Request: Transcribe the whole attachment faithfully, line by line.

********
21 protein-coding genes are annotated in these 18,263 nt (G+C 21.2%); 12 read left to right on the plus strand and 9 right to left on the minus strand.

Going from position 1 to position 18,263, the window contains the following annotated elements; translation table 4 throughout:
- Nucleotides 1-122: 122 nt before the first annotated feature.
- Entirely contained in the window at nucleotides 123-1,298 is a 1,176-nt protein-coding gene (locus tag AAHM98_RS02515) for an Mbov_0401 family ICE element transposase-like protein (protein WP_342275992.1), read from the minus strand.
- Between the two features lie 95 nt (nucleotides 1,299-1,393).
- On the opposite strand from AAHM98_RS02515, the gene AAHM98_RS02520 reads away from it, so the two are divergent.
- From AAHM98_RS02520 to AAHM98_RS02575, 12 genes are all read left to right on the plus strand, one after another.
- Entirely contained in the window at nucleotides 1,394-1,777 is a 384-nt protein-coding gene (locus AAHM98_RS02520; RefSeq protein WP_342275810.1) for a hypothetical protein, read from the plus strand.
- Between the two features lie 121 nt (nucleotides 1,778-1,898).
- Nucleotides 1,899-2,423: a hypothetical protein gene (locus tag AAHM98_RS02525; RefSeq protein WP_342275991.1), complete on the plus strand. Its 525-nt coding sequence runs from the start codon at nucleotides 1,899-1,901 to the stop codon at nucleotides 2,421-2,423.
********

21 protein-coding genes are annotated in these 18,263 nt (G+C 21.2%); 12 read left to right on the plus strand and 9 right to left on the minus strand.

Going from position 1 to position 18,263, the window contains the following annotated elements; translation table 4 throughout:
- Nucleotides 1-122: 122 nt before the first annotated feature.
- Entirely contained in the window at nucleotides 123-1,298 is a 1,176-nt protein-coding gene (locus tag AAHM98_RS02515) for an Mbov_0401 family ICE element transposase-like protein (protein WP_342275992.1), read from the minus strand.
- Between the two features lie 95 nt (nucleotides 1,299-1,393).
- On the opposite strand from AAHM98_RS02515, the gene AAHM98_RS02520 reads away from it, so the two are divergent.
- From AAHM98_RS02520 to AAHM98_RS02575, 12 genes are all read left to right on the plus strand, one after another.
- Entirely contained in the window at nucleotides 1,394-1,777 is a 384-nt protein-coding gene (locus AAHM98_RS02520; RefSeq protein WP_342275810.1) for a hypothetical protein, read from the plus strand.
- Between the two features lie 121 nt (nucleotides 1,778-1,898).
- Nucleotides 1,899-2,423: a hypothetical protein gene (locus tag AAHM98_RS02525; RefSeq protein WP_342275991.1), complete on the plus strand. Its 525-nt coding sequence runs from the start codon at nucleotides 1,899-1,901 to the stop codon at nucleotides 2,421-2,423.